Several major developments were revealed yesterday during the trial for Thomas P. Senavitis, charged with vehicular manslaughter and DUI in the accident which claimed the life of State Senator James J. Rhoades.

Yesterday was the third day of the trial, being held in the Monroe County Court House.

Both the defense attorney and prosecutor said the trial will end on Monday and be placed in the hands of the jury.

In yesterday's testimony:

Ÿ An accident reconstruction expert testified that the senator crossed the center line of Route 209 and into the path of the pick-up truck being driven by Senavitis. This totally contradicts what a state police reconstruction expert said happened during testimony on Wednesday.

The trooper was called as a rebuttal witness Friday. He and the independent expert could not agree on various key factors about the accident, including the lane in which the crash occurred.

Ÿ The word "mistrial" was used by defense attorney Wieslaw T. Niemoczyski during a conference with the prosecutor with Judge Ronald E. Vican. Neither Niemoczyski nor Assistant District Attorney Colleen Mancuso would comment on this matter, but Judge Vican apparently denied the mistrial request.

Ÿ Senavitis, 46, of Kunkletown, told Judge Vican that he will not be testifying on his own behalf.

"I wish to not testify," he told the judge.

The attorneys said there will be one more person offering testimony when the trial resumes at 9 a.m. Monday. It is a rebuttal witness from the Pa. State Police Crime Lab in Bethlehem.

The main testimony yesterday came from Kevin Theriault, 42, a self-employed accident reconstruction expert from Chesterfield, Virginia. Theriault said he was hired by the defendant's wife, Dolores Senavitis, to determine the cause of the accident.

The accident occurred at about 6:30 p.m. on Friday, Oct. 17, on Route 209 near Brodheadsville. Sen. Rhoades and his wife Mary Edith were en route to Pleasant Valley High School where the senator was to be honored at the halftime ceremony of a football game.

Senavitis was traveling home after picking up his pay check at a Midas Shop in Stroudsburg and cashing it.

A pathologist testified on Thursday that Senavitis had a blood alcohol reading of .355 percent when he arrived at St. Luke's Hospital in Bethlehem, where he was flown from the accident scene.

On Wednesday, Cpl. Doug Shook of the Fern Ridge barracks testified that the accident happened in the northbound lane of Route 209, and that Senavitis had crossed into the path of Senator Rhoades.

Theriault disputed that account, boldly asserting that it is "literally impossible" for an accident to occur as Shoop testified.

He said gouges in the road, tire marks, damages to both vehicles, and a video shown by a videographer of Blue Ridge Communications TV-13 brought him to his conclusion.

He said he viewed photos of the vehicles and the crash scene that were taken by the daughter of Senavitis, Regina Rednar.

He also viewed various photos and reports that were entered into testimony by Cpl. Shook.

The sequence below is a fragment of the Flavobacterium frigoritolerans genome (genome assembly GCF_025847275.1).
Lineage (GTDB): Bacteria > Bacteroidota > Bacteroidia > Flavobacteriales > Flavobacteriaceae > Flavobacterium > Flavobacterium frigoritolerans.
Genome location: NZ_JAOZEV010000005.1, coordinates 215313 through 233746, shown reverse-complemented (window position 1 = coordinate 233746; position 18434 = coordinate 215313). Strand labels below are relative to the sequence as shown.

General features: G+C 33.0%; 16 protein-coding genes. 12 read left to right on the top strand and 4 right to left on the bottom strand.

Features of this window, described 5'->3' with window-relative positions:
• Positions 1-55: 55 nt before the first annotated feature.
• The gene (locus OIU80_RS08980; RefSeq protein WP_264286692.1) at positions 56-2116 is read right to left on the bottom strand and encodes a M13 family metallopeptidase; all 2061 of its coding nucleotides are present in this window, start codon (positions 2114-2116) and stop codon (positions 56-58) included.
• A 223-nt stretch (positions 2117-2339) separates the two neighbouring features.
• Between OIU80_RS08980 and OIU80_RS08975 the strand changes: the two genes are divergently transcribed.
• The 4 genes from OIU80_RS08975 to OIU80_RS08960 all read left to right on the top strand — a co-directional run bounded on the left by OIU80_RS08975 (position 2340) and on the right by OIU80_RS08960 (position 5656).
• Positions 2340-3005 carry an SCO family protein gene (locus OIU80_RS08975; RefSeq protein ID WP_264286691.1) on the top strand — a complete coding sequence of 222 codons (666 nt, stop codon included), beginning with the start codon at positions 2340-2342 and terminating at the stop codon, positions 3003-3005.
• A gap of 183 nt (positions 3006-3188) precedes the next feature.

Theriault said he visited the crash scene Thursday afternoon but never looked at the vehicles involved in the accident.

According to Theriault's conclusion, the Cadillac driven by Senator Rhoades had its front passenger right corner in the southbound lane of Route 209 by five feet, while the pick-up truck of Senavitis was about 10 inches into the southbound lane. Considering a lane is about 10 feet wide, this means that Senator Rhoades was well into the Senavitis lane, according to the report by Theriault.

Attorney Mancuso was aggressive in her questioning of Theriault, but he refused to deviate from his findings, which, he said, were also "based on crush patterns of the two vehicles."

When Cpl. Shoop was called to the witness stand as a rebuttal witness, he didn't back down from his Wednesday testimony that the full impact occurred in the northbound lane of Route 209, the lane in which the Rhoades vehicle was driving.

"I do not agree with his depiction," said Cpl. Shoop of the Theriault conclusion.

Attorney Mancuso asked Cpl. Shoop, "Do you have any doubt where the collision occurred?"

"No," answered the veteran state trooper.

Theriault was once again returned to the witness stand, and again disagreed with Cpl. Shoop's report.

Also testifying yesterday were Paul Snyder, a member of the West End Fire Company, Brodheadsville, and Trooper Cory Dodson of the Fern Ridge barracks of the state police.

Snyder said the accident happened in the southbound lane of Route 209, which was the Senavitis lane.

The firefighter also testified that Senavitis was unconscious inside his pick-up truck when Snyder arrived. Asked if any odor of alcohol was apparent from the Senavitis pick-up truck, Snyder said, "I didn't smell anything."

Trooper Dodson gave testimony about obtaining a search warrant to obtain a vial of Senavitis's blood from St. Luke's Hospital, Bethlehem, to be tested in the Bethlehem police lab.

In the accident which claimed the life of Senator Rhoades, both his wife and Senavitis were critically injured, but recovered.